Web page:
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Sunday, 3 August 2014

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Mariinsky Ballet goes to London:

Excitement in the air

Think of Mariinsky and Royal Opera House, the ravishing summer snugs ll in her beauteous splendour. The balmy weather creates the atmosphere and mood for the grandeur of the visiting Mariinsky magic.

When Mariinsky comes to London, it is always sensational and on such several glorious events, I happened to be there. Romeo and Juliet was staged at the London Opera House. This much-awaited ballet was followed by several other classics drawing the excited Britons in their thousands to the Covent Garden along with other visitors to London who too were feeling the warmth of the summer season.


Where thou art, there will my spirit be'(GH) This quote is not from Romeo and Juliet but from this writer's work

The ballet company of the Mariinsky Theatre from St. Petersburg could not have been more realistic than its followers. Apart from the young students I saw from the Royal Ballet artistes aspiring to be tomorrow's choreographers. They may have wanted to see the real and live Russian works in addition to what they knew for the present. The rush, the body language of one and all made it obvious what was expected for the evening.

Classical dream

Not a seat left vacant except the murmer from each other as the curtains went up to reveal a classical dream from across the oceans we were eagerly waiting to see. At any stage, any moment, any day, the Mariinsky never lets down its classical repertoire in their leading classics that make Russia the citadel of classical dance.

The stage is set for this world's greatest love story where the star-crossed lovers begin their journey to a tragic end. Their families, the Capulets and Montagues who are deeply opposed to their union and who are engaged in a vicious feud lead them, step by step to horrifying consequences where Romeo and Juliet commit suicide.

Today's version, places an enhanced role on Tybalt, Julia's cousin to highlight the Shakespearean tragedy. The emphasis helps develop hatred for Romeo who has stolen Juliet's heart to leave Tybalt as the frustrated Capulet. Here the choreographer has been very indifferent to its original one, Leonide Lavrovsky.

No doubt Romeo and Juliet is the iconic 20th century ballet from Russia where Leoide Lavrvsky was a part of the original team that went on to develop Prokofiev's score which he especially wrote for the ballet and which became inseparable wherever or whenever the ballet was performed.

Romeo and Juliet is a speciality whenever Bolshoi decides to take this masterpiece out of Russia. Yet, it was not until 1940 that Prokofieve's score was heard in Russia and with Mariinsky dancing to Lavrovsky's choreography, the dream-ballet was produced and its premiere celebrated a new era in Soviet ballet and Lavrovsky became its pioneer. But it did not stop there.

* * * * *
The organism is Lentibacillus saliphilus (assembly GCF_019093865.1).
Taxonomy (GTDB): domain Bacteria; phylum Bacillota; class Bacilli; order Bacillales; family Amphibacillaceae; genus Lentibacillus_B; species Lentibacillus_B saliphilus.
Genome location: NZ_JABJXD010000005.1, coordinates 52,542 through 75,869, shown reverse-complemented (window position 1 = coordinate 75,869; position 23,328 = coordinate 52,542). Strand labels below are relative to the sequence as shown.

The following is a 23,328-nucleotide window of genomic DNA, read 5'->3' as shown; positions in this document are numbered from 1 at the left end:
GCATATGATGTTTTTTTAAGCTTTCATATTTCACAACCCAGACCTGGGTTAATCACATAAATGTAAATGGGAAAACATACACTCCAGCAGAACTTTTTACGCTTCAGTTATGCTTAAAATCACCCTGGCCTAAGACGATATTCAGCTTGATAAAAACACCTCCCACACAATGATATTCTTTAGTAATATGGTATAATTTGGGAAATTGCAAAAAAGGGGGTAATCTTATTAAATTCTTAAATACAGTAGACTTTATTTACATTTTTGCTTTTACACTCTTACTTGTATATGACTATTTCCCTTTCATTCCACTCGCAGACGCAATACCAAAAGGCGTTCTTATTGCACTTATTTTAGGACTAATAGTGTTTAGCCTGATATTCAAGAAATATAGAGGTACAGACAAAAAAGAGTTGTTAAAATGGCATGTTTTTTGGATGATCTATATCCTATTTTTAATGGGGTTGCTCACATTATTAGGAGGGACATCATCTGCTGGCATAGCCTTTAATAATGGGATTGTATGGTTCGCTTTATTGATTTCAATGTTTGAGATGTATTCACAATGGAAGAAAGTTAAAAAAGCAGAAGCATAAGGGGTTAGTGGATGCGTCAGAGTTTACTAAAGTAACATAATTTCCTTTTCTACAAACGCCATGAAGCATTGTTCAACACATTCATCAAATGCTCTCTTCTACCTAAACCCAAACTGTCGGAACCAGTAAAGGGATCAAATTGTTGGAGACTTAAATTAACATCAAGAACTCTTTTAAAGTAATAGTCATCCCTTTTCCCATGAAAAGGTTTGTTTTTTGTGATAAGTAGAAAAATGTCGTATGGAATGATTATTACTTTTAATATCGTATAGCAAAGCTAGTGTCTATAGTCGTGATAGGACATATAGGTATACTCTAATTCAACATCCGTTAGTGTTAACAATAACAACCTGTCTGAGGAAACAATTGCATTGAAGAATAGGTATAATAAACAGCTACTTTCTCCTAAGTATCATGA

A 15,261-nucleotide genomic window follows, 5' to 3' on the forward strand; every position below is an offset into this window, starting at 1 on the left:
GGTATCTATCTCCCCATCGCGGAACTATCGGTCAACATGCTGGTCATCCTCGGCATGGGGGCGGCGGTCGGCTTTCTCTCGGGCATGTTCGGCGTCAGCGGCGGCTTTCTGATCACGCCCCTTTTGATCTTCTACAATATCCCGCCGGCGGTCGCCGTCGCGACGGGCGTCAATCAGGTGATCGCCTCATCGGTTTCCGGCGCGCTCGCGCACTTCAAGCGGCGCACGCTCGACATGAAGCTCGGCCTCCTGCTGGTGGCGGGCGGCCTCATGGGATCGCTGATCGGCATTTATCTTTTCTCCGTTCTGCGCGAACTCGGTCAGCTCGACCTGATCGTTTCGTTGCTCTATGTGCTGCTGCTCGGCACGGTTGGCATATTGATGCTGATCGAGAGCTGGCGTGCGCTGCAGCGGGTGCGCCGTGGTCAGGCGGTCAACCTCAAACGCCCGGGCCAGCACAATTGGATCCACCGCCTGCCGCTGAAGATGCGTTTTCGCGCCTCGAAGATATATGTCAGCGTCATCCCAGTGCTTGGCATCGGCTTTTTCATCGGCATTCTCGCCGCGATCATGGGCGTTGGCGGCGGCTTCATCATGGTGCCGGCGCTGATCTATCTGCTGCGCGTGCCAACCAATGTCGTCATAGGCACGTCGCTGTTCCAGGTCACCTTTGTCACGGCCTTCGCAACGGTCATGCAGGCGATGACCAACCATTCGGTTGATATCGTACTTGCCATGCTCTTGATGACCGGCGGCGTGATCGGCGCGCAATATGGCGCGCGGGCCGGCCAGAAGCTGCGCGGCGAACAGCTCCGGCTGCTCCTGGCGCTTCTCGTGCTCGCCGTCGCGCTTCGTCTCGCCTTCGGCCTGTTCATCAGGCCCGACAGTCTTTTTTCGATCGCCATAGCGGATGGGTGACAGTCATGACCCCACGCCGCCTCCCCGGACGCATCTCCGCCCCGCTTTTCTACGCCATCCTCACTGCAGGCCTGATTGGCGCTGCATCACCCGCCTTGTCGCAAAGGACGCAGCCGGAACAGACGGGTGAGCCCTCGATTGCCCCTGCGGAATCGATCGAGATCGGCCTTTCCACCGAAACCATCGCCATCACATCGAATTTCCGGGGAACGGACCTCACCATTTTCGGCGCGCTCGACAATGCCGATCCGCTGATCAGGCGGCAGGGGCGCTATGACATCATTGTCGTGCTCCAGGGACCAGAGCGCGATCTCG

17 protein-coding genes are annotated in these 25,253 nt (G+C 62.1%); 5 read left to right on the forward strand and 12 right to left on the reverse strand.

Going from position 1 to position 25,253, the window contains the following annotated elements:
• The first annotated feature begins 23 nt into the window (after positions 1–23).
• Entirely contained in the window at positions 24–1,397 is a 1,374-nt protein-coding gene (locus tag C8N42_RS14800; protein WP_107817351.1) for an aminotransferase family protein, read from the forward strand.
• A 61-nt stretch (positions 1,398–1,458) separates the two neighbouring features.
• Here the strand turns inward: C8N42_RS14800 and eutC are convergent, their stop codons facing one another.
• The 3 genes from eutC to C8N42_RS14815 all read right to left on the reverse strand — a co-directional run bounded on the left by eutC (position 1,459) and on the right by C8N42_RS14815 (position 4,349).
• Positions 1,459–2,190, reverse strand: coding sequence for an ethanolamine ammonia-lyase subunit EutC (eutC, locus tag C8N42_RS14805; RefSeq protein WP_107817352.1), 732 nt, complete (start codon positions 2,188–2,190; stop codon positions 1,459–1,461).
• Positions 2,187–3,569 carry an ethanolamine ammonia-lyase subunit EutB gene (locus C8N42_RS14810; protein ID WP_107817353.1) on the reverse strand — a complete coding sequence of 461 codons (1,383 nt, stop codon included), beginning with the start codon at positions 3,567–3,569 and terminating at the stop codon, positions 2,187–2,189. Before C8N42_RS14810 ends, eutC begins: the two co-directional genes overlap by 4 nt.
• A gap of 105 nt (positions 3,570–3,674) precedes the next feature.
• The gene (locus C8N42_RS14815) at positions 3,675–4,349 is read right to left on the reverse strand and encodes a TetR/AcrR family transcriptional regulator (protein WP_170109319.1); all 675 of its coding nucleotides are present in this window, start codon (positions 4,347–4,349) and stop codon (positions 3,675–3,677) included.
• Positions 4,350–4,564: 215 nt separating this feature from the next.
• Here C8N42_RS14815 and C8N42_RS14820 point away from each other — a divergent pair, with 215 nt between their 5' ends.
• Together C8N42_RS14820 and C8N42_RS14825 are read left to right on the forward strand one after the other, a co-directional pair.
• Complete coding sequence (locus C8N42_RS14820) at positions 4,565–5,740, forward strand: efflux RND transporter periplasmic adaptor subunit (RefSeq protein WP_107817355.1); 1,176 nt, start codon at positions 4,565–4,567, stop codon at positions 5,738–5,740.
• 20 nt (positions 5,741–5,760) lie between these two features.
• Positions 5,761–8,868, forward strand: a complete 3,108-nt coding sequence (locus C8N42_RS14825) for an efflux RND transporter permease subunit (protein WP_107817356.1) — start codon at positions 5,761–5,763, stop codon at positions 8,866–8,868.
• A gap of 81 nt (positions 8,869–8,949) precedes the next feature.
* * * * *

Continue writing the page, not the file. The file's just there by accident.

There was more in store for Lavrovsky because he was determined to push Prokofiev's score to include mere innovative techniques that he drew from several dance styles with varying magnificent crowd scenes especially among the Montagues and the Capulets with soulful ‘pas de deux'. He was a great master at expressive mime that he used to introduce in greater realism and the ultimate result was to capture the agonising clarity evident in the emotions of the young lovers.

It is this improvised version which the Mariinsky Ballet Theatre upheld in its pure classical repertoire. It had maintained the Renaissance society that Framed tragedy.

The breathtaking versatality of Diana Vishneva with the exiting personality of her Romeo was a class by themselves. There was nothing lacking and left for imagination. The rest of the cast were equally equipped in their dancing prowess that has made this version of the ballet so perfect and immaculate. The gorgeous settings and iconic choreography could not have been better towards this spectacular marvel.


Diana Vishnova as Juliet in the Mariinsky Theatre production of Romeo and Juliet boarded at the Royal Opera House, Covent Garden.

Sergei Prokofiev is the only composer who maintained his musical ideals under Russian dictatorship. He was by no means interested in the affairs of the State. As a matter of coincidence, Stalin and he died on the same day. His apparent brilliance took him to St. Petersburg Conservatory when he was barely 13 years and there was no looking back as he rose to great scales. His scores ranged from symphony, orchestral, incidental, concerto, opera, ballet, choral, chamber, piano and vocal.

Throughout his musical career as composer all his scores were original; nothing borrowed but influenced by Stravinsky and the Russian School. He did step out of bounds once in a while when he composed the First Piano Concerto which turned out to be controversial with its violent keyboard and melodic twists. He remains one of the most performed composers even today.

His essential works among others were, Classical Symphony (917), The Love for Tree Oranges (1919), Violin Concerto No. 3 (1921), Violin Concerto No. 2 (1935), Peter and the Wolf (1936) with many Pianosonatas as well as Symphony No. 5 (1944). Among all these, Romeo and Juliet, Op. 65 (1935) stands out as his best contribution to ballet which is based on Shakespeare's play.

It became very popular after the appearance of three orchestral suites based on the score, followed by the strutting, Montagues and Capulets also known as The March of the Nobles.

 

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